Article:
holding card with COVID-19
The negative impacts of COVID-19 on companies worldwide can be seen in economically, socially, and environmentally.

What are the top 3 challenges that all business faces during COVID-19 pandemic?

1. Financial crisis

The most direct impact of COVID-19 to the business worldwide is the financial crisis. The COVID-19 has caused financial distress and liquidity problems for many businesses worldwide due to the reduction or cancellation of businesses. This has caused a lot of job cut and job loss. Some companies that impacted financially chose to retain employees, but also implement measures such as salary reduction or pay cut. The termination of job has increased the unemployment figures emerging from impacted countries. Check out 3 ways to achieve sustainable development.

2. Heath and safety of employees

On the other hand, for companies that can continue business activities in the midst of COVID-19 pandemic, protecting the health and safety of the employees is becoming the top priority. However, many business struggles to identify the right balance of measures and safeguards to protect the workers from being exposed to the risk of the virus, including limit physical interaction at work, enhanced sanitary measure or encourage teleworking.

As a result of that, there are many COVID-19 cases that spread from the workplace. The continued circulation of goods and workers create the potential vector of contamination and may lead to negative environmental impacts. Increase dependent on digital communication technologies also create new risks to privacy and misuse of personal and proprietary data.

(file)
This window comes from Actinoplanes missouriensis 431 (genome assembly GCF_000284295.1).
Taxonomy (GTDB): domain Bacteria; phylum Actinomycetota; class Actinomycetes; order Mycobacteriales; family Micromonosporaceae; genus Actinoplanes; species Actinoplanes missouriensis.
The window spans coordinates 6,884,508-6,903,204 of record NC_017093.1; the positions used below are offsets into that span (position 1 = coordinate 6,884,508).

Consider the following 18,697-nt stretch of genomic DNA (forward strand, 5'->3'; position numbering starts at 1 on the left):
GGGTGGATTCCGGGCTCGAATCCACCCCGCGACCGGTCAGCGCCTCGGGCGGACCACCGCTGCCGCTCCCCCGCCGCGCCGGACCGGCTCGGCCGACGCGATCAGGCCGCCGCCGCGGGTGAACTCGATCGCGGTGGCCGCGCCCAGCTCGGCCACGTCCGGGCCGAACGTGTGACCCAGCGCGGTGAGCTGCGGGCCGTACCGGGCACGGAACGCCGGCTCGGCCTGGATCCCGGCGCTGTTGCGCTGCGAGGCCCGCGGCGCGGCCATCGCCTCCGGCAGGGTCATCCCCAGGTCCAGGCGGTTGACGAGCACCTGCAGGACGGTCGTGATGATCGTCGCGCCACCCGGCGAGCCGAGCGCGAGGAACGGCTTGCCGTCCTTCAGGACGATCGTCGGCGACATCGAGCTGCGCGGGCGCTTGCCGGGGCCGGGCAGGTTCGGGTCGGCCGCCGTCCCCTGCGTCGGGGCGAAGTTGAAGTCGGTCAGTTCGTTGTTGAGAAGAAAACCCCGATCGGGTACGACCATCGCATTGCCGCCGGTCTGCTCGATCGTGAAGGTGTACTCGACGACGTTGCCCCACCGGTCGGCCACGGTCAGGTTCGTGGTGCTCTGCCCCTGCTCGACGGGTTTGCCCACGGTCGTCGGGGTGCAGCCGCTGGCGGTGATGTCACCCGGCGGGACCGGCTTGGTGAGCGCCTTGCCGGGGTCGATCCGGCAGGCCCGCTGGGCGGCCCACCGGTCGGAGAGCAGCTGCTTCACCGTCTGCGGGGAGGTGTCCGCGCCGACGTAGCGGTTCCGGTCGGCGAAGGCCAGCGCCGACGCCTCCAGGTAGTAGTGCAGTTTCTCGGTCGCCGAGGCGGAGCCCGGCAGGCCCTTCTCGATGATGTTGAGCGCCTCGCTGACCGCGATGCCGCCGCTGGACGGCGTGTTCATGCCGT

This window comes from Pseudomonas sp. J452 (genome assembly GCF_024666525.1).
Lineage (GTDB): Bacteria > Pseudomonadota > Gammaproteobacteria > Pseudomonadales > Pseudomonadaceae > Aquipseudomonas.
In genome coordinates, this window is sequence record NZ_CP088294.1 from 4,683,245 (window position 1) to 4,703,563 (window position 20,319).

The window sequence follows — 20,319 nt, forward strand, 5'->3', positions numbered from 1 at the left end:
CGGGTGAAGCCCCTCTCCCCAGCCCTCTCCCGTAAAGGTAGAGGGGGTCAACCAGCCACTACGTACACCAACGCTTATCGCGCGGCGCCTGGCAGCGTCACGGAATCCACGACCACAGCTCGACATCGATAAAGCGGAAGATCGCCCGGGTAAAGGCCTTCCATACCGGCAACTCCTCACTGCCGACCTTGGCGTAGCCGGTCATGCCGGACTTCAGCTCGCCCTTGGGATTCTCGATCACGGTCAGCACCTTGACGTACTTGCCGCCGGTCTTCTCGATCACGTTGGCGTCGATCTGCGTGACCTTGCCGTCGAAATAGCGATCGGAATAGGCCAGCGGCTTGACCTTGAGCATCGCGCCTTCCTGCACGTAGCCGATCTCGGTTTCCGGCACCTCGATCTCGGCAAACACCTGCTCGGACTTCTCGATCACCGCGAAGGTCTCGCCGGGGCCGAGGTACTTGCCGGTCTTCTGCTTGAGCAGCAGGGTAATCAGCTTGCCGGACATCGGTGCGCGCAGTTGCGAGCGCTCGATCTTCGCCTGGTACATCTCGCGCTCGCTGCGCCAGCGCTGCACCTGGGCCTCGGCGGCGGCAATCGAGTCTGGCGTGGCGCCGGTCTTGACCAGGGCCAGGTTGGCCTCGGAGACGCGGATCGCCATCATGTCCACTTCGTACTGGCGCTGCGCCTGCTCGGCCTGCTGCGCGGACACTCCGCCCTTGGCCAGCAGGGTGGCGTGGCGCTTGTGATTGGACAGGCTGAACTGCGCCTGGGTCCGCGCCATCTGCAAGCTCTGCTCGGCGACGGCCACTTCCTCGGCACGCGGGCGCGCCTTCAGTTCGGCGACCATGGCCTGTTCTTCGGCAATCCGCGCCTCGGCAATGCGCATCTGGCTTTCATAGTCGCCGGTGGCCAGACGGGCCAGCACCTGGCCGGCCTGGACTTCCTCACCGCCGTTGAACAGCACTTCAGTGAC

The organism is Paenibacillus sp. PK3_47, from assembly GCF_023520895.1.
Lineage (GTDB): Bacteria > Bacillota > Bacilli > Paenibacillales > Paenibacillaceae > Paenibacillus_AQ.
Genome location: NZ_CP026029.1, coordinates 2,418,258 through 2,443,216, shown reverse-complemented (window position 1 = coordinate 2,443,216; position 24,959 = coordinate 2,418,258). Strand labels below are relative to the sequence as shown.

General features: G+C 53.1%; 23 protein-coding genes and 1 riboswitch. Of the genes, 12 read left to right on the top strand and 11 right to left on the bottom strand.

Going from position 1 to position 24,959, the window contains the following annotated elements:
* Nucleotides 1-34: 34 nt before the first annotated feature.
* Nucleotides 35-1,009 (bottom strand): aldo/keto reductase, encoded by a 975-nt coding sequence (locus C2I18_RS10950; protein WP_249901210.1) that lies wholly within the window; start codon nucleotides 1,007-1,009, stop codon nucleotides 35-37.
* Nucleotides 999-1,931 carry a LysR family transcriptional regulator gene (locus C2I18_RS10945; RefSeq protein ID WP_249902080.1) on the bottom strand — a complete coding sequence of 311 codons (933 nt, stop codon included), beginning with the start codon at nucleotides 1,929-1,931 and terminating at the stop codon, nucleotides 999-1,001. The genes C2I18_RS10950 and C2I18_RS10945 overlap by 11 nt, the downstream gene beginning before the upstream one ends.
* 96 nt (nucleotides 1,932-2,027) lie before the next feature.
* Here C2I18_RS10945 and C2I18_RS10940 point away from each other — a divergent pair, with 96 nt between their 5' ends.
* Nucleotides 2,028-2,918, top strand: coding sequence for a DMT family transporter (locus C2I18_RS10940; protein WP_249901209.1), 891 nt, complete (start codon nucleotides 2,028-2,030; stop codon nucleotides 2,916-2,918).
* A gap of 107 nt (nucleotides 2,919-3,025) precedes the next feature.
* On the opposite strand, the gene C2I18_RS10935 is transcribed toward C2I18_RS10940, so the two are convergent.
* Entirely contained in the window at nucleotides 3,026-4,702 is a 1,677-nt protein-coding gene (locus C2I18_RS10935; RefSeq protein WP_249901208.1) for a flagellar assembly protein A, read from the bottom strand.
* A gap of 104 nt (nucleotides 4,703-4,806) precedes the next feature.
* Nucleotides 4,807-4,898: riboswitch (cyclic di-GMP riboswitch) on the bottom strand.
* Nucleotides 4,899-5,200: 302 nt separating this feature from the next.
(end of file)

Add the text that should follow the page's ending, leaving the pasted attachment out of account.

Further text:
3. Disruption on supply chain

Besides the impacts on the business operation, business also faced major disruptions in the supply chain. Both demand and supply side disruptions has intensified the socio-economic impact. Suppliers may face the difficult situation to continue their activities and honor contract due to order cancellation or delay in payment. 

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3 ways to achieve sustainable development!

hand holding plant and eart

The key to achieving sustainable governance in the new, full-world context is an integrated approach. This apply across disciplines, stakeholders groups, and generations which are based on paradigm of “adaptive management”, whereby policy-making is an iterative experiment acknowledging uncertainty. Are human causing more harm to the nature, click here to know!

The principles

Within this paradigm, 6 core principles or the Lisbon principles embody the essential criteria for sustainable governance and the use of common natural and social capital assets: